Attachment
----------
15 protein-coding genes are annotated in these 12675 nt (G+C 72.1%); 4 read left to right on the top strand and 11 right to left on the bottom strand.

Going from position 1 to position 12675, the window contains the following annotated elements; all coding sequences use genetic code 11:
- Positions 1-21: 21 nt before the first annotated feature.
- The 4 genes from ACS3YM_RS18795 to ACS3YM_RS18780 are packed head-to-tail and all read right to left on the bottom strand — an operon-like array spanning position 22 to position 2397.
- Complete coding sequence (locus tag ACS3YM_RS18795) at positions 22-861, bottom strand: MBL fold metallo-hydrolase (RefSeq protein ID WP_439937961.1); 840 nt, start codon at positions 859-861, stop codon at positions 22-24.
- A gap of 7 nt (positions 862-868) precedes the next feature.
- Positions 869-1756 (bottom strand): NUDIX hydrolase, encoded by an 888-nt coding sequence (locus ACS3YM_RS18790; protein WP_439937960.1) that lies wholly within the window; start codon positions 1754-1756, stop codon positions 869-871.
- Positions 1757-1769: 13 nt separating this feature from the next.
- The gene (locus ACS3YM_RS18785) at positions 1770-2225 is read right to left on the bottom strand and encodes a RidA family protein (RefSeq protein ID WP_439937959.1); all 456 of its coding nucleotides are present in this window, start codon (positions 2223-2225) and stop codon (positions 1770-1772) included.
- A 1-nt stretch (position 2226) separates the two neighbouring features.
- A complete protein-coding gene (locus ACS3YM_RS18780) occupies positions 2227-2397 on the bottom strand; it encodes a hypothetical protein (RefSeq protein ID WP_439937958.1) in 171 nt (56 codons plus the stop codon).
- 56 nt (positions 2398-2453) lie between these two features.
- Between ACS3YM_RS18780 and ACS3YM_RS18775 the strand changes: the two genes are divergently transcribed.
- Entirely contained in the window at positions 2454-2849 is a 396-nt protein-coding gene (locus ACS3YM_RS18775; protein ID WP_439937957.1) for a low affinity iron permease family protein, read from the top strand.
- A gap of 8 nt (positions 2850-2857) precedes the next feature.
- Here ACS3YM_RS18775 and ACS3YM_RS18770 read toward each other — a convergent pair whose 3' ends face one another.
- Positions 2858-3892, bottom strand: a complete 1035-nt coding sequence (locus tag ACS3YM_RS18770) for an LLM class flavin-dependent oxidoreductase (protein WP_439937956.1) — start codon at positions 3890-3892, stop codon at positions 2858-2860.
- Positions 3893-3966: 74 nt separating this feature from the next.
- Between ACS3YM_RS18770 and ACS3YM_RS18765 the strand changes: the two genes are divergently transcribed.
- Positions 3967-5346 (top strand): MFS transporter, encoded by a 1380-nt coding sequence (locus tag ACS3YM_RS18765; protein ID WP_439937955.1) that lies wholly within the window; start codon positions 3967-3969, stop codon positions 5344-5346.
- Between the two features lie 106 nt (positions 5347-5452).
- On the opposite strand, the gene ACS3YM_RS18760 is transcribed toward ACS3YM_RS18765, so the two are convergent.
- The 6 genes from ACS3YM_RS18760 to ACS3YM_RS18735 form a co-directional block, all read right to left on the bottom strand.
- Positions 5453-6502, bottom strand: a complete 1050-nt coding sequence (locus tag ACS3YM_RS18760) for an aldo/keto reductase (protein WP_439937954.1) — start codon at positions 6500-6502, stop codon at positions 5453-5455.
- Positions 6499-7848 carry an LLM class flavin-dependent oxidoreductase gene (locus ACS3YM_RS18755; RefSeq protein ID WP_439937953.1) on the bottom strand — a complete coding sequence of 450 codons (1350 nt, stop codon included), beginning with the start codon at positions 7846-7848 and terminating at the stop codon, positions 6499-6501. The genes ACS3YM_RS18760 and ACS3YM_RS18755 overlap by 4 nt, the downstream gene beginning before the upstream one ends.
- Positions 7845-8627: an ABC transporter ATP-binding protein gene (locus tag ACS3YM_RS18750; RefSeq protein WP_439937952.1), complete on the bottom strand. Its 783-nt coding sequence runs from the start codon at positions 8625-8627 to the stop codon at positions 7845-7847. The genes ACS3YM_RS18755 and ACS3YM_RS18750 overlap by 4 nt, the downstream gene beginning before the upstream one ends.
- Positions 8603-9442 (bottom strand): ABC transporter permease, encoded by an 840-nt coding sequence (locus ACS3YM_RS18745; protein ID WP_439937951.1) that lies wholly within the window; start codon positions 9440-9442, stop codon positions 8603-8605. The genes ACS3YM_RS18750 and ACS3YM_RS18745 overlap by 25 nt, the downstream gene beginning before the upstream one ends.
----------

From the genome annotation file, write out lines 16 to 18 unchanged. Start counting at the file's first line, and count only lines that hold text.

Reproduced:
- Here ACS3YM_RS18775 and ACS3YM_RS18770 read toward each other — a convergent pair whose 3' ends face one another.
- Positions 2858-3892, bottom strand: a complete 1035-nt coding sequence (locus tag ACS3YM_RS18770) for an LLM class flavin-dependent oxidoreductase (protein WP_439937956.1) — start codon at positions 3890-3892, stop codon at positions 2858-2860.
- Positions 3893-3966: 74 nt separating this feature from the next.